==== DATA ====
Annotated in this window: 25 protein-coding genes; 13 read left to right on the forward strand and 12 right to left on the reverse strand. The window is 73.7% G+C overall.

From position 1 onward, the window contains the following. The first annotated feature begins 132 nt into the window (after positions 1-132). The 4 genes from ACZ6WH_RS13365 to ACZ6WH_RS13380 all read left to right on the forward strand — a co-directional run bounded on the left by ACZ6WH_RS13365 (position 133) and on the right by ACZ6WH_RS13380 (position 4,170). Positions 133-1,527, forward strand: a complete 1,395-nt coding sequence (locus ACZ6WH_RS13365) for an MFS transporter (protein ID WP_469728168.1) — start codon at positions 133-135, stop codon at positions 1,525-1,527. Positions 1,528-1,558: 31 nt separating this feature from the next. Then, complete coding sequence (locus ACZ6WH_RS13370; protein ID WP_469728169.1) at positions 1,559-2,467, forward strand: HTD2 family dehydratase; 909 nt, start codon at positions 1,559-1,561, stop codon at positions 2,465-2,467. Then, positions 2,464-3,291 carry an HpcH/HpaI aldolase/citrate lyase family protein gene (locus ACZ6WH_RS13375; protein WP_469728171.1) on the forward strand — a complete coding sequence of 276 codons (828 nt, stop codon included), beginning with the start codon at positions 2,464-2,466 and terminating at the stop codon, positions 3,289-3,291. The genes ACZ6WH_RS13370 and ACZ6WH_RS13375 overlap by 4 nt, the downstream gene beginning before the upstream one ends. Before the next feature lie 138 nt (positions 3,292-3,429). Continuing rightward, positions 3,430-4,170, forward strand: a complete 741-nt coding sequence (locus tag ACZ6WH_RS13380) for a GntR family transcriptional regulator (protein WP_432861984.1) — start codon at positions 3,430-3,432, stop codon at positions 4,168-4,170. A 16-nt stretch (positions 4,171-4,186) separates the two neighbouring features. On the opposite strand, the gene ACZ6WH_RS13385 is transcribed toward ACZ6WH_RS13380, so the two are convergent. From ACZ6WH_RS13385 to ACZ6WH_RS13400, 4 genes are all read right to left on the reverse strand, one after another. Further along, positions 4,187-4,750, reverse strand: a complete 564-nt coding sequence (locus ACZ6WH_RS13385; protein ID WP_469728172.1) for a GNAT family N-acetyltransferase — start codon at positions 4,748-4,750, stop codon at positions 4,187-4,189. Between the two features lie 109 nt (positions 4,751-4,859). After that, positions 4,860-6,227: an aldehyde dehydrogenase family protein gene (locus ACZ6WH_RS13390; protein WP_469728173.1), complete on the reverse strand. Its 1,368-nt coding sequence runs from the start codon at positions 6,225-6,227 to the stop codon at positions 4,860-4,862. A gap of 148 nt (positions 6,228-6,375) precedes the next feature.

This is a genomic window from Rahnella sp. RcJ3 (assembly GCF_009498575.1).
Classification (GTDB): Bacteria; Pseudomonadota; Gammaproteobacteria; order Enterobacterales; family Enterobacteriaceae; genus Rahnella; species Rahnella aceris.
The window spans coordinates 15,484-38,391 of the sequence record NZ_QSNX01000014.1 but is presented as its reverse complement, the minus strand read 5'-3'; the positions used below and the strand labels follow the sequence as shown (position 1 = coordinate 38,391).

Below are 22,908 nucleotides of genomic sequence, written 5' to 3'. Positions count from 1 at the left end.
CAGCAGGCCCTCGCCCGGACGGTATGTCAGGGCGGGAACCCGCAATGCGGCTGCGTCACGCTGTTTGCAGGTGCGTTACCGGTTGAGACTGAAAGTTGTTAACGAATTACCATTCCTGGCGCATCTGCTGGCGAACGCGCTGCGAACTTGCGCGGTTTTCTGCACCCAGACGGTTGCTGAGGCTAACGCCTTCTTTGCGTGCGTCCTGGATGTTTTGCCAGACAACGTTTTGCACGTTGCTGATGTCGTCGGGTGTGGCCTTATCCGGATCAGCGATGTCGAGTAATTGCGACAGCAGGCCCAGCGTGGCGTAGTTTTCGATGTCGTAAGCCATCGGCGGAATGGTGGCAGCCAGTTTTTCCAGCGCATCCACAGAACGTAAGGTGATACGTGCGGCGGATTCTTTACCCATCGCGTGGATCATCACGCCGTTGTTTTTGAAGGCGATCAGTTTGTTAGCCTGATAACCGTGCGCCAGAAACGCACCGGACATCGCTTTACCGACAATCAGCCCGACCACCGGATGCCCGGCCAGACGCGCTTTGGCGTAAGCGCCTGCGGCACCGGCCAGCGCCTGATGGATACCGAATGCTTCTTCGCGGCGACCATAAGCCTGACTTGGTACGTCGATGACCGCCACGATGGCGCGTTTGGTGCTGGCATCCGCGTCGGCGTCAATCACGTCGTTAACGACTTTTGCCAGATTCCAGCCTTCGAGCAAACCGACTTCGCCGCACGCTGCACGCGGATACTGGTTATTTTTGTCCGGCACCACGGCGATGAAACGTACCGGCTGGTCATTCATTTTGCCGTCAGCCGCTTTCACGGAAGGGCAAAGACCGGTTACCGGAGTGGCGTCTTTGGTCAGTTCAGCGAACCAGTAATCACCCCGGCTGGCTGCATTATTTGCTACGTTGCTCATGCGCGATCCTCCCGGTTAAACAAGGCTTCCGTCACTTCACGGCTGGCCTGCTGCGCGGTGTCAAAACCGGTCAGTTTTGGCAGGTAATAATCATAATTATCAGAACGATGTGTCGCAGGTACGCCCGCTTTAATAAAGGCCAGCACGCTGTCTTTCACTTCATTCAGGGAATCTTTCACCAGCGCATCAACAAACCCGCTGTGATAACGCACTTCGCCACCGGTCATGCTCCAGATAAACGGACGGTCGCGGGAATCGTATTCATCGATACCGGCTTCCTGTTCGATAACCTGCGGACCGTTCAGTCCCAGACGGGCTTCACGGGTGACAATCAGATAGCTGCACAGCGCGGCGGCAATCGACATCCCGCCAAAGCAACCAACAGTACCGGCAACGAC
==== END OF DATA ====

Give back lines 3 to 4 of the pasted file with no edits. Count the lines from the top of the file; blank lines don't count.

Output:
This is a genomic window from Rahnella sp. RcJ3 (assembly GCF_009498575.1).
Classification (GTDB): Bacteria; Pseudomonadota; Gammaproteobacteria; order Enterobacterales; family Enterobacteriaceae; genus Rahnella; species Rahnella aceris.